Bernard (?), youngest son of Bernhard VII and Anna.



Bernhard VIII, Count of Lippe (6 December 1527 – 15 April 1563) was from 1547 until his death in 1563 ruling the County of Lippe.Bernard's father, the reigning Count Simon V of Lippe, died in 1536, when Bernard was eight years old. His marriage to Catherine (1524–1583), daughter of the Count Philip III of Waldeck-Eisenberg produced 4 children.


Bernhard (1586–1602), eldest son of Count Simon VI of Lippe and his 2nd wife  Elisabeth, a daughter of Count Otto IV of Schaumburg and Holstein-Pinneberg.


John Bernard, Count of Lippe (18 October 1613 - 10 June 1652) was a ruling Count of Lippe-Detmold from 1650 until his death. He was the second eldest son of Count Simon VII of Lippe and his wife Anne Catherine of Nassau-Wiesbaden-Idstein (1590-1622). After the death of his nephew Simon Philip in 1650, he inherited Lippe-Detmold. He died childless in 1652. His younger brother Herman Adolph inherited Lippe-Detmold.



Prince Bernhard of Lippe (Bernhard Kasimir Wilhelm Friedrich Gustav Heinrich Eduard)(26 August 1872 – 19 June 1934) was a member of the Lippe-Biesterfeld line of the House of Lippe. He was the father of Prince Bernhard of Lippe-Biesterfeld. Prince Bernhard of Lippe, born as Count of Lippe-Biesterfeld in Oberkassel on 26 August 1872, was the 2nd son of Ernest II, Count of Lippe-Biesterfeld, regent (1897–1904) of Principality of Lippe, and his wife Countess Karoline von Wartensleben. He was a younger brother of Leopold IV, Prince of Lippe, who succeeded as reigning Prince of Lippe in 1905. He pursued a career as a soldier, serving in the Prussian Army, and attaining the rank of major. On 4 March 1909, Bernhard entered into a morganatic marriage with Baroness Armgard von Sierstorpff-Cramm, widowed Countess von Oeynhausen. Before this marriage, his wife was granted the title Countess of Biesterfeld (Gräfin von Biesterfeld) on 8 February 1909. She and her two sons Bernhard and Aschwin were created Princess (Prince) of Lippe-Biesterfeld (Prinzessin (Prinz) zur Lippe-Biesterfeld) on 24 February 1916 with the style Serene Highness, which brought their children into a more senior place in the line of succession, in which they hitherto had been the very last. The suffix Biesterfeld was revived to mark the beginning of a new cadet line. They had 2 sons.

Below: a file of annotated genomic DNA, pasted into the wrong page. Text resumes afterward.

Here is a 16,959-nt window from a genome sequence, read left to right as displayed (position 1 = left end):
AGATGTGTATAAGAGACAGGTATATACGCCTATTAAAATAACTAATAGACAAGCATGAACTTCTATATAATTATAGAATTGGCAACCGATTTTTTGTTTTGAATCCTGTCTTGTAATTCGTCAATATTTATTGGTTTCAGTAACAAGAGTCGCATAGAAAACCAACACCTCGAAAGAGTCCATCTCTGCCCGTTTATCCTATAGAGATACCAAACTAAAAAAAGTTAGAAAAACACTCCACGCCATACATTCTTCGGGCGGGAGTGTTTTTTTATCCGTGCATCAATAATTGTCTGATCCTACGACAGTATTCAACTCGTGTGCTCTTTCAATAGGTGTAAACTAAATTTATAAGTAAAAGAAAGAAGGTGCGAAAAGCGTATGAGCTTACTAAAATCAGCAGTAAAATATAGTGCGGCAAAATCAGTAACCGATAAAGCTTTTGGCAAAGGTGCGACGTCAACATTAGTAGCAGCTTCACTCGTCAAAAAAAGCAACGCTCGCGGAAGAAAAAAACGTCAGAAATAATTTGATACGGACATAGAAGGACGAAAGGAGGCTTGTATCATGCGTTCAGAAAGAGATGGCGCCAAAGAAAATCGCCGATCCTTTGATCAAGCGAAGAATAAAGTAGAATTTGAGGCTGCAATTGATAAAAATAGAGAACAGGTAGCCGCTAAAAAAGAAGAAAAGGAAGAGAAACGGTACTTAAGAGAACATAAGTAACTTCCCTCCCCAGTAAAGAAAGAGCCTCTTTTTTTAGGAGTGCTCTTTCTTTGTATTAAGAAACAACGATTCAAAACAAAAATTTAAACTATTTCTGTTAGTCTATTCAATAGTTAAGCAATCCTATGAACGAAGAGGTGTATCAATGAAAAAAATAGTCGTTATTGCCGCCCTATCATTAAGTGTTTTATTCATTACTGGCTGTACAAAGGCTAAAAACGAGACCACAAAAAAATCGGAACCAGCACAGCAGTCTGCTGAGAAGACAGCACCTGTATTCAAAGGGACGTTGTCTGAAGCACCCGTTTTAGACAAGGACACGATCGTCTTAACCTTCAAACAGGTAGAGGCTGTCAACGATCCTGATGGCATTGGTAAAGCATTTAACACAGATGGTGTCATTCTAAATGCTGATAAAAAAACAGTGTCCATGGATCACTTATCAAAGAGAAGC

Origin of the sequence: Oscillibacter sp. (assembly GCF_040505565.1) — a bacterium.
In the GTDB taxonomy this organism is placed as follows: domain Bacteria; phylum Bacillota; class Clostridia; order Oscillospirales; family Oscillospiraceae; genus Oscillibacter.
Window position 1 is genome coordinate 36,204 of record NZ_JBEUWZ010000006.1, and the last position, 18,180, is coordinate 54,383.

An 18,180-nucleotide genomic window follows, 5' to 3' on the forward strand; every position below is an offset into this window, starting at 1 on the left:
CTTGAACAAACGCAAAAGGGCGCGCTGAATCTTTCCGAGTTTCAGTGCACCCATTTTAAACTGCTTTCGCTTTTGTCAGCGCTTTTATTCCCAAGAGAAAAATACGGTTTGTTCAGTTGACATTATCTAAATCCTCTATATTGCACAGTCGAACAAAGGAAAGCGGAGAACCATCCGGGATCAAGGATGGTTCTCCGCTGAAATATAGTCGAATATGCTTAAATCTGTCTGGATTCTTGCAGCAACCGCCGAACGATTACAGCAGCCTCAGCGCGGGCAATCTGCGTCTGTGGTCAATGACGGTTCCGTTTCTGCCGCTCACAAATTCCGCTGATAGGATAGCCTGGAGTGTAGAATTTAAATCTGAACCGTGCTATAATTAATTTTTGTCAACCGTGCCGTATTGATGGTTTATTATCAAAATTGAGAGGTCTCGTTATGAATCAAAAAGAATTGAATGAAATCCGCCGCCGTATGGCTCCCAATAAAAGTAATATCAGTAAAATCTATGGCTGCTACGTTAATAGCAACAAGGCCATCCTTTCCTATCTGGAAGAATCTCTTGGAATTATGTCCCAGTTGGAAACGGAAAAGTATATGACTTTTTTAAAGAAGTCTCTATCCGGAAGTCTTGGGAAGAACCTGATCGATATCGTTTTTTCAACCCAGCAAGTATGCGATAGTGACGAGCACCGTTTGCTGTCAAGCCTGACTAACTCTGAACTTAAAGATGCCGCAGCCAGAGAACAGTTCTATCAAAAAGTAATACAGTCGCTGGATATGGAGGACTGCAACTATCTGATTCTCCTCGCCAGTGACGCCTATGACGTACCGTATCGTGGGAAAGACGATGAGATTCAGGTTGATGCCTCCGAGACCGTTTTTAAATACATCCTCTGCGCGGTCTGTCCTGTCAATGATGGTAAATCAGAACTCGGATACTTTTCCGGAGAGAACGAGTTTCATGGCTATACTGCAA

Prince Bernhard of Lippe-Biesterfeld (later Prince Bernhard of the Netherlands, German: Bernhard Leopold Friedrich Eberhard Julius Kurt Karl Gottfried Peter Prinz zur Lippe-Biesterfeld)(29 June 1911 – 1 December 2004) was a German-born nobleman. Bernhard was born Bernhard Leopold Friedrich Eberhard Julius Kurt Karl Gottfried Peter, Count of Biesterfeld in Jena, Saxe-Weimar-Eisenach, German Empire on 29 June 1911, the elder son of Prince Bernhard of Lippe and his wife, Baroness Armgard von Sierstorpff-Cramm. He was a grandson of Ernest, Count of Lippe-Biesterfeld, who was regent of the Principality of Lippe until 1904. He was also a nephew of the principality's last sovereign, Leopold IV, Prince of Lippe. Because his parents' marriage did not conform with the marriage laws of the House of Lippe, it was initially deemed morganatic, so Bernhard was granted only the title of Count of Biesterfeld at birth. He and his brother could succeed to the Lippian throne only if the entire reigning House became extinct. In 1916, his uncle Leopold IV as reigning Prince raised Bernhard and his mother to Prince and Princess of Lippe-Biesterfeld, thereby retroactively according his parents' marriage dynastic status. The suffix Biesterfeld was revived to mark the beginning of a new cadet line of the House of Lippe. Bernhard met then-Princess Juliana at the 1936 Winter Olympics at Garmisch-Partenkirchen. Juliana's mother, Queen Wilhelmina, had spent most of the 1930s looking for a suitable husband for Juliana. As a Protestant of royal rank (the Lippes were a sovereign house in the German Empire), Bernhard was deemed acceptable for the devoutly religious Wilhelmina. They were distantly related, 7th cousins in particular, both descending from Lebrecht, Prince of Anhalt-Zeitz-Hoym. Wilhelmina left nothing to chance, and had her lawyers draft a very detailed prenuptial agreement that specified exactly what Bernhard could and could not do. The couple's engagement was announced on 8 September 1936, and they were married at The Hague on 7 January 1937. Earlier, Bernhard had been granted Dutch citizenship and changed the spelling of his names from German to Dutch. Previously styled as Serene Highness, he became a Royal Highness by Dutch law. His appropriateness as consort of the future Queen would later become a matter of some public debate. Prince Bernhard fathered six children, four of them with Queen Juliana. The eldest daughter is Beatrix, (born 1938), who later became Queen of the Netherlands. His other daughters with Juliana are Irene (born 1939), Margriet (born 1943) and Christina (1947–2019).He had two "natural", or illegitimate, daughters. The first is Alicia von Bielefeld (born in San Francisco on 21 June 1952), whose mother has been identified as Alicia Webber, a 19 years old German national, illegitimate daughter of German aviator and test pilot Hanna Reitsch. Von Bielefeld has become a landscape architect and lives in the United States. His sixth daughter, Alexia Grinda (a.k.a. Alexia Lejeune or Alexia Grinda-Lejeune, born in Paris on 10 July 1967), is his child by Hélčne Grinda, a French socialite and fashion model. Although rumours about these two children were already widespread, their status as his daughters was made official after his death.